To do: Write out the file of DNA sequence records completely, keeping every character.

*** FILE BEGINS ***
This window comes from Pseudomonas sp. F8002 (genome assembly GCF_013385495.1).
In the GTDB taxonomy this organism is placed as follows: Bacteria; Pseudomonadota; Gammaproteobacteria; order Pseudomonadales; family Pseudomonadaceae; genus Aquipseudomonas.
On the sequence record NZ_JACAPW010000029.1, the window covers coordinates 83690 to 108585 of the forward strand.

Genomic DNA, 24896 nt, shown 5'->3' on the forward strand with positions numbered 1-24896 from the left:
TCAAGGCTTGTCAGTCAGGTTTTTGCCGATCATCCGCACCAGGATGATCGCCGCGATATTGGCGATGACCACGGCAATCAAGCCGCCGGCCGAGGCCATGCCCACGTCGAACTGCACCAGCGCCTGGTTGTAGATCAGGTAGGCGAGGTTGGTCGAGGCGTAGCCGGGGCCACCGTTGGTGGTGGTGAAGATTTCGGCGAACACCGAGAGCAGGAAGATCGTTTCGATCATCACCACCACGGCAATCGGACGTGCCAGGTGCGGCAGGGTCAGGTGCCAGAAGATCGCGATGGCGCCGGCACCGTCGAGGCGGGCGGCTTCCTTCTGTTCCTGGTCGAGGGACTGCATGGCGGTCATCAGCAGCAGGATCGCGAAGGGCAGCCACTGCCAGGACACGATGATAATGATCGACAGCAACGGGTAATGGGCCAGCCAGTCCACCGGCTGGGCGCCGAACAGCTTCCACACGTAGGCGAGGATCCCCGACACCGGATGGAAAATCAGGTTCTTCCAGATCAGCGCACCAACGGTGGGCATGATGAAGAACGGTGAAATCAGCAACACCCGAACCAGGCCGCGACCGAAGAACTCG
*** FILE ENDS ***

This window comes from Pseudomonas sp. F8002 (genome assembly GCF_013385495.1).
In the GTDB taxonomy this organism is placed as follows: Bacteria; Pseudomonadota; Gammaproteobacteria; order Pseudomonadales; family Pseudomonadaceae; genus Aquipseudomonas.
On the sequence record NZ_JACAPW010000029.1, the window covers coordinates 83690 to 108585 of the forward strand.

Genomic DNA, 24896 nt, shown 5'->3' on the forward strand with positions numbered 1-24896 from the left:
TCAAGGCTTGTCAGTCAGGTTTTTGCCGATCATCCGCACCAGGATGATCGCCGCGATATTGGCGATGACCACGGCAATCAAGCCGCCGGCCGAGGCCATGCCCACGTCGAACTGCACCAGCGCCTGGTTGTAGATCAGGTAGGCGAGGTTGGTCGAGGCGTAGCCGGGGCCACCGTTGGTGGTGGTGAAGATTTCGGCGAACACCGAGAGCAGGAAGATCGTTTCGATCATCACCACCACGGCAATCGGACGTGCCAGGTGCGGCAGGGTCAGGTGCCAGAAGATCGCGATGGCGCCGGCACCGTCGAGGCGGGCGGCTTCCTTCTGTTCCTGGTCGAGGGACTGCATGGCGGTCATCAGCAGCAGGATCGCGAAGGGCAGCCACTGCCAGGACACGATGATAATGATCGACAGCAACGGGTAATGGGCCAGCCAGTCCACCGGCTGGGCGCCGAACAGCTTCCACACGTAGGCGAGGATCCCCGACACCGGATGGAAAATCAGGTTCTTCCAGATCAGCGCACCAACGGTGGGCATGATGAAGAACGGTGAAATCAGCAACACCCGAACCAGGCCGCGACCGAAGAACTCG